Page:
Worksite intervention effects on motivation, physical activity, and health: A cluster randomized controlled trial
Peer reviewed, Journal article
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- Artikler / Articles 
Original versionPsychology of Sport and Exercise. 2017, 35, 171-180. 10.1016/j.psychsport.2017.11.004
Objectives: The current study tested the hypothesis that a physical activity (PA) intervention in the worksite would lead to increases in autonomous motivation and perceived competence for PA, self-administered regular PA, and cardiorespiratory fitness (CRF), as well as improvements in health (i.e., reduced blood pressure (BP), waist circumference, and improved cholesterol levels). Moreover, the study tested the self-determination theory (SDT) model of health behaviour change. Design: Cluster randomized controlled trial. Method: Participants from a population of employees working within the area of transport and distribution (n = 202) were cluster randomized (n = 6 worksites) to an intervention and a control condition. The 16-week group-based worksite intervention was designed based on the tenets of SDT combined with techniques from motivational interviewing (MI). Participants were assessed at baseline and at post-test five months later. Results: Complete-case analyses applying multivariate and univariate analysis of variance indicated an overall intervention effect, and moderate to small effect sizes (Cohen's d) in favour of the intervention group on CRF, diastolic BP, and high-density lipoprotein cholesterol (HDL-C), as well as need support for PA, autonomous motivation for PA, and perceived competence for PA. Intention-to-treat analyses demonstrated the same pattern with smaller effect sizes. Path analysis obtained a good fit between the data and the SDT model of health behaviour change. Conclusions: Offering need supportive interventions to enhance autonomous motivation and competence for PA among employees resulted in important improvements in CRF as well as positive changes in health. Trial registration: “My Exercise. A Team-based Workplace Intervention for Increased Exercise”, clinicaltrials.gov, NCT02429635, April 14, 2015.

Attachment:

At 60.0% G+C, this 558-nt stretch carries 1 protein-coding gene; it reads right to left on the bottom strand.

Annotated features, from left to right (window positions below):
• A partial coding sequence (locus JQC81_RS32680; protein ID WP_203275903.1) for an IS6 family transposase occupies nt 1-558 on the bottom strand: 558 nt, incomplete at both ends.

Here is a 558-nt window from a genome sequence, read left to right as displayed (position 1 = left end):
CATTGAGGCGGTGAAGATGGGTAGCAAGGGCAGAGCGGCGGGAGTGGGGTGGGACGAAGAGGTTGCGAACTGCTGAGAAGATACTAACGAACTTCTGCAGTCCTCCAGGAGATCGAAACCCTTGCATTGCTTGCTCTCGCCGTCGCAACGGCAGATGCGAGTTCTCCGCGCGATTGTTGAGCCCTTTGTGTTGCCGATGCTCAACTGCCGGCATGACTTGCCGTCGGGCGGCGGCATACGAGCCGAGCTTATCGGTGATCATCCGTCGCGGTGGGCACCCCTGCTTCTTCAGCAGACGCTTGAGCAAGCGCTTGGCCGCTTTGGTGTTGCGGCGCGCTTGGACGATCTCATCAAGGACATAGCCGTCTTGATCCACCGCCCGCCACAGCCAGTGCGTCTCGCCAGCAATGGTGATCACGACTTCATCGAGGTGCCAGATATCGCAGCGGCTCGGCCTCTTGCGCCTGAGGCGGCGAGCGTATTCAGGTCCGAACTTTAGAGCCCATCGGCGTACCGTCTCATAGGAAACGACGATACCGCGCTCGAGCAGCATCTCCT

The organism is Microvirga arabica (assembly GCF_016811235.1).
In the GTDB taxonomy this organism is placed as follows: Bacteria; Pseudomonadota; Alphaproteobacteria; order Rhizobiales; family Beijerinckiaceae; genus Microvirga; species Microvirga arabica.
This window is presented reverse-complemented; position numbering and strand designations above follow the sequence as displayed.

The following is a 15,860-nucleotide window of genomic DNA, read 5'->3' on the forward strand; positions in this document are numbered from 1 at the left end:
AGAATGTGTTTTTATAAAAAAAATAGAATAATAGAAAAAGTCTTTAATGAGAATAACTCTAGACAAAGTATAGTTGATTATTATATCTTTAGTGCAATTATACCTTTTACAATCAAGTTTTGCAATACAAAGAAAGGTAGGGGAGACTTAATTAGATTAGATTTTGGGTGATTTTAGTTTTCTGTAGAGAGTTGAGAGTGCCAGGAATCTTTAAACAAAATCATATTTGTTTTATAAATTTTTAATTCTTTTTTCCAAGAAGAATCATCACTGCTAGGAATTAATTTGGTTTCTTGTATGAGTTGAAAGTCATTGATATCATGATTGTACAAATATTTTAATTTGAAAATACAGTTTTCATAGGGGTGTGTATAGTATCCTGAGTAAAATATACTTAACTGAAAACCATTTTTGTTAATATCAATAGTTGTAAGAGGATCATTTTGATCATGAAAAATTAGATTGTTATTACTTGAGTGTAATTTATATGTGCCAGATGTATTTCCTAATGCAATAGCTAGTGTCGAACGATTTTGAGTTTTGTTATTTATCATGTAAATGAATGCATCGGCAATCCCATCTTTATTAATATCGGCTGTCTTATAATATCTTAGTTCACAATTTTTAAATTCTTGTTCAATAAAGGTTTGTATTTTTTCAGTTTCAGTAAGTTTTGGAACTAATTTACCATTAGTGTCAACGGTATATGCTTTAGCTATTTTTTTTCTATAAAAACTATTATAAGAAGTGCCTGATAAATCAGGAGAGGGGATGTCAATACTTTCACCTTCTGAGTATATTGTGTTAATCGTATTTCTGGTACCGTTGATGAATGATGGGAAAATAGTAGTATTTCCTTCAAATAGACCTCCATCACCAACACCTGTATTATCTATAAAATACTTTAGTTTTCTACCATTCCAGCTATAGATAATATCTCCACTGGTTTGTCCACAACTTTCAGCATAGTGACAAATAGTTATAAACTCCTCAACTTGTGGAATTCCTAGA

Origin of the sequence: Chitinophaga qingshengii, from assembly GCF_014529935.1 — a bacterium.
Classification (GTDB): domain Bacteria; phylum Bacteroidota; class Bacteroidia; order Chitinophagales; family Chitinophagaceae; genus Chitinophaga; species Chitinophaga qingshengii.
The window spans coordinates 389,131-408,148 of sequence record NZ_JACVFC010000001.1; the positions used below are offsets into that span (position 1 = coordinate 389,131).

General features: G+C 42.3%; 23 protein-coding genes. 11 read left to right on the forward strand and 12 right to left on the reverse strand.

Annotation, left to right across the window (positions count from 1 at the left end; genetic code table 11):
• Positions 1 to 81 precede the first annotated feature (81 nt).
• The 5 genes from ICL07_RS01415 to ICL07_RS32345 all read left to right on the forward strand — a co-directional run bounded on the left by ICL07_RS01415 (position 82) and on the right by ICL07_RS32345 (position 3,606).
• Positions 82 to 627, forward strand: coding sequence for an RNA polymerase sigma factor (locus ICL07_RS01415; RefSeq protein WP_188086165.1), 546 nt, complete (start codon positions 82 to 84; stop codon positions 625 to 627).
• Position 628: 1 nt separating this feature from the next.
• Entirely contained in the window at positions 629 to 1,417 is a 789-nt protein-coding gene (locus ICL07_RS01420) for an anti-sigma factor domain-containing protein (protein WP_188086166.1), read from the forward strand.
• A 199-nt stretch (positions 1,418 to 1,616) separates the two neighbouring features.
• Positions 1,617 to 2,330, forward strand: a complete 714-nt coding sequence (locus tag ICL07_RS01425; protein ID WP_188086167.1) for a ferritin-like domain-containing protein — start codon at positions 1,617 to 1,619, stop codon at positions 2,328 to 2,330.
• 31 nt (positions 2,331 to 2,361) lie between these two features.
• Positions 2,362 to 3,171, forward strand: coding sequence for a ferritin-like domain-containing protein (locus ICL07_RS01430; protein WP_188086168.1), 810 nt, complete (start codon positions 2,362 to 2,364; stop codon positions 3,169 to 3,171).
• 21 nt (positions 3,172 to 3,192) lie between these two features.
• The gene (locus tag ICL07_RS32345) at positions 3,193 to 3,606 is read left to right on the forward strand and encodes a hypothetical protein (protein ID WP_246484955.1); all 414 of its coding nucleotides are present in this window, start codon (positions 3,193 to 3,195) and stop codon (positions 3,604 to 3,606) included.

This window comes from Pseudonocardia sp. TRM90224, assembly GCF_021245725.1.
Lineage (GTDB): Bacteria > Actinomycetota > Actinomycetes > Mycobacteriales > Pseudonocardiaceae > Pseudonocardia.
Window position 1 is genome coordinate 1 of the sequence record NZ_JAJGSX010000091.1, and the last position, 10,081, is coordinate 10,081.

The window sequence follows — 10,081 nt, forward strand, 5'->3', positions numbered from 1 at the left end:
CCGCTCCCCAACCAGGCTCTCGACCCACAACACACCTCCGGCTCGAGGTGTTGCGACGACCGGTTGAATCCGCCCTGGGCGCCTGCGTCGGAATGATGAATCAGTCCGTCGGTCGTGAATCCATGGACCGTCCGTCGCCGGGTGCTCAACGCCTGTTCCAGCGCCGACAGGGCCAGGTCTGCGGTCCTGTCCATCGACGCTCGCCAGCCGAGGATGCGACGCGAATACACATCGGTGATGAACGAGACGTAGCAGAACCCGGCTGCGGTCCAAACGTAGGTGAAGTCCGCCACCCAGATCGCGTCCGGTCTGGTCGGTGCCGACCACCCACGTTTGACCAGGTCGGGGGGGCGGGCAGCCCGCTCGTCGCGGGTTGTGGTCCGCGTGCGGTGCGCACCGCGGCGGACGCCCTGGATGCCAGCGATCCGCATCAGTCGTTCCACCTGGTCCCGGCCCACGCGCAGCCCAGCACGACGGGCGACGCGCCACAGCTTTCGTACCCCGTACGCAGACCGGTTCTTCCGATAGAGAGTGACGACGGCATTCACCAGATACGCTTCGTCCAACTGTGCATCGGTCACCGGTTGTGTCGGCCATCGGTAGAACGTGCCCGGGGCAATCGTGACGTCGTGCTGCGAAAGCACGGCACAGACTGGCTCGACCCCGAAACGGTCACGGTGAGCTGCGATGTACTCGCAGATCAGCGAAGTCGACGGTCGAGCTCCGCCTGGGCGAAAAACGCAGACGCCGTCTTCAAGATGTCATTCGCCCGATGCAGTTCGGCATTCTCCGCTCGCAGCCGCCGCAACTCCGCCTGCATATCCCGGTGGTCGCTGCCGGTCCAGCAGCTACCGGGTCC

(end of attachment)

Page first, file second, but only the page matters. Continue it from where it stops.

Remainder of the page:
This is an open access article under the CC BY-NC-ND license (http://creativecommons.org/licenses/BY-NC-ND/4.0/).